Looking to the future of exploration of the Jovian moon Europa, radiation mapping is key. The top picture is a fun thought experiment. Both images are from NASA of course. So how far below the surface does the radiation penetrate? Research suggests not all that far.
NASA (Gretchen McCartney, Dwayne Brown / JoAnna Wendel) New comprehensive mapping of the radiation pummeling Jupiter’s icy moon Europa reveals where scientists should look — and how deep they’ll have to go — when searching for signs of habitability and biosignatures.
Since NASA’s Galileo mission yielded strong evidence of a global ocean underneath Europa’s icy shell in the 1990s, scientists have considered that moon one of the most promising places in our solar system to look for ingredients to support life. There’s even evidence that the salty water sloshing around the moon’s interior makes its way to the surface.
By studying this material from the interior, scientists developing future missions hope to learn more about the possible habitability of Europa’s ocean. However, Europa’s surface is bombarded by a constant and intense blast of radiation from Jupiter. This radiation can destroy or alter material transported up to the surface, making it more difficult for scientists to know if it actually represents conditions in Europa’s ocean.
As scientists plan for upcoming exploration of Europa, they have grappled with many unknowns: Where is the radiation most intense? How deep do the energetic particles go? How does radiation affect what’s on the surface and beneath — including potential chemical signs, or biosignatures, that could imply the presence of life.
A new scientific study, published today in Nature Astronomy, represents the most complete modeling and mapping of radiation at Europa and offers key pieces to the puzzle. The lead author is Tom Nordheim, research scientist at NASA’s Jet Propulsion Laboratory, Pasadena, California.
“If we want to understand what’s going on at the surface of Europa and how that links to the ocean underneath, we need to understand the radiation,” Nordheim said. “When we examine materials that have come up from the subsurface, what are we looking at? Does this tell us what is in the ocean, or is this what happened to the materials after they have been radiated?”
Using data from Galileo’s flybys of Europa two decades ago and electron measurements from NASA’s Voyager 1 spacecraft, Nordheim and his team looked closely at the electrons blasting the moon’s surface. They found that the radiation doses vary by location. The harshest radiation is concentrated in zones around the equator, and the radiation lessens closer to the poles.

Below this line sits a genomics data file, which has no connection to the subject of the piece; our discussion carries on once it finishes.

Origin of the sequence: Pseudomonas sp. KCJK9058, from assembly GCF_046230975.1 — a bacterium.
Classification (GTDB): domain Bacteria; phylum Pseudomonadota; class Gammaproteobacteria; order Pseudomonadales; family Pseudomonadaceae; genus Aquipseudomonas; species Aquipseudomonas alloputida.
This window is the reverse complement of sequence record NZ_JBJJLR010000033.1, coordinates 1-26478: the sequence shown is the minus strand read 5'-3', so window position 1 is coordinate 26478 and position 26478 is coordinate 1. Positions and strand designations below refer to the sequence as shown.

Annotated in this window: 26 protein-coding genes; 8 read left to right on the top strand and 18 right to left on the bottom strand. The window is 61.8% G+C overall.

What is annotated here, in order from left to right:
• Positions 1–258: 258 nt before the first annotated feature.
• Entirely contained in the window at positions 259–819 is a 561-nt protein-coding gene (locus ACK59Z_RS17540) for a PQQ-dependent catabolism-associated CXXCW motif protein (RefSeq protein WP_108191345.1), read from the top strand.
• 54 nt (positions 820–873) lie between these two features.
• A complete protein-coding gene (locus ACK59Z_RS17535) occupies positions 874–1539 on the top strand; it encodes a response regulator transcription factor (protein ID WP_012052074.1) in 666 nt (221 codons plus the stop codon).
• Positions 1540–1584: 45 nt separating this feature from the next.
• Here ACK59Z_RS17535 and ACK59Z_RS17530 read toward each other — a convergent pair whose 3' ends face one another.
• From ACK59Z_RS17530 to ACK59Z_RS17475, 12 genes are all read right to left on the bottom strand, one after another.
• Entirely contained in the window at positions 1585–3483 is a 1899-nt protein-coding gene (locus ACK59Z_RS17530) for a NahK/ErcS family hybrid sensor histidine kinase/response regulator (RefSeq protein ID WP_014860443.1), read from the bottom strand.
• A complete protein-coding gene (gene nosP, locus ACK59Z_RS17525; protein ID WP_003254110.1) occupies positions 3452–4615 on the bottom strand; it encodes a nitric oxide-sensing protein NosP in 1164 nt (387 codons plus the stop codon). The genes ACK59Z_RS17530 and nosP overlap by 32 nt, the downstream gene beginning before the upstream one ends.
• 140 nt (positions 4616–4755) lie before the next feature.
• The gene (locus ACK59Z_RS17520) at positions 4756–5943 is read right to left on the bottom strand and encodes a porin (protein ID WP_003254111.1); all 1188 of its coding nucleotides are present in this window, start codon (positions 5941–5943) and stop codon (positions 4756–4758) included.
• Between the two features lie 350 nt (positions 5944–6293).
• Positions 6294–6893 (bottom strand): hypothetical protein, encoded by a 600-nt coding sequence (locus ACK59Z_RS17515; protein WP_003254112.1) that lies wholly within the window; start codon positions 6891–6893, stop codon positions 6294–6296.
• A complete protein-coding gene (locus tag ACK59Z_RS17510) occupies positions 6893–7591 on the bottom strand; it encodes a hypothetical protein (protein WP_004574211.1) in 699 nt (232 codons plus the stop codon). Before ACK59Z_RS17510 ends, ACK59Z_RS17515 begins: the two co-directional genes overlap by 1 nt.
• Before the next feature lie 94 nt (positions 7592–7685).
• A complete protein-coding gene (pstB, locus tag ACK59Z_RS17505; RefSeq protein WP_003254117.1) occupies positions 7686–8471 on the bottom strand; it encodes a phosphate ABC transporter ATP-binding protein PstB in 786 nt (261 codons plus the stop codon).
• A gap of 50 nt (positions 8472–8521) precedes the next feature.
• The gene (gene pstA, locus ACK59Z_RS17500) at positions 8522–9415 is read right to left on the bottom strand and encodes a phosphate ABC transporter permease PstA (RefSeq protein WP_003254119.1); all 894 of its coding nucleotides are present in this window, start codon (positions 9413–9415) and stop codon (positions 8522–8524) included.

Mapped out, the harsh radiation zones appear as oval-shaped regions, connected at the narrow ends, that cover more than half of the moon.
“This is the first prediction of radiation levels at each point on Europa’s surface and is important information for future Europa missions,” said Chris Paranicas, a co-author from the Johns Hopkins Applied Physics Laboratory in Laurel, Maryland.
Now scientists know where to find regions least altered by radiation, which could be crucial information for the JPL-led Europa Clipper, NASA’s mission to orbit Jupiter and monitor Europa with about 45 close flybys. The spacecraft may launch as early as 2022 and will carry cameras, spectrometers, plasma and radar instruments to investigate the composition of the moon’s surface, its ocean, and material that has been ejected from the surface.
In his new paper, Nordheim didn’t stop with a two-dimensional map. He went deeper, gauging how far below the surface the radiation penetrates, and building 3D models of the most intense radiation on Europa. The results tell us how deep scientists need to dig or drill, during a potential future Europa lander mission, to find any biosignatures that might be preserved.
The answer varies, from 4 to 8 inches (10 to 20 centimeters) in the highest-radiation zones – down to less than 0.4 inches (1 centimeter) deep in regions of Europa at middle- and high-latitudes, toward the moon’s poles.
To reach that conclusion, Nordheim tested the effect of radiation on amino acids, basic building blocks for proteins, to figure out how Europa’s radiation would affect potential biosignatures. Amino acids are among the simplest molecules that qualify as a potential biosignature, the paper notes.
“The radiation that bombards Europa’s surface leaves a fingerprint,” said Kevin Hand, co-author of the new research and project scientist for the potential Europa Lander mission. “If we know what that fingerprint looks like, we can better understand the nature of any organics and possible biosignatures that might be detected with future missions, be they spacecraft that fly by or land on Europa.
Europa Clipper’s mission team is examining possible orbit paths, and proposed routes pass over many regions of Europa that experience lower levels of radiation, Hand said. “That’s good news for looking at potentially fresh ocean material that has not been heavily modified by the fingerprint of radiation.”
JPL, a division of Caltech in Pasadena, California, manages the Europa Clipper mission for NASA’s Science Mission Directorate in Washington.
For more information about NASA’s Europa Clipper mission, visit: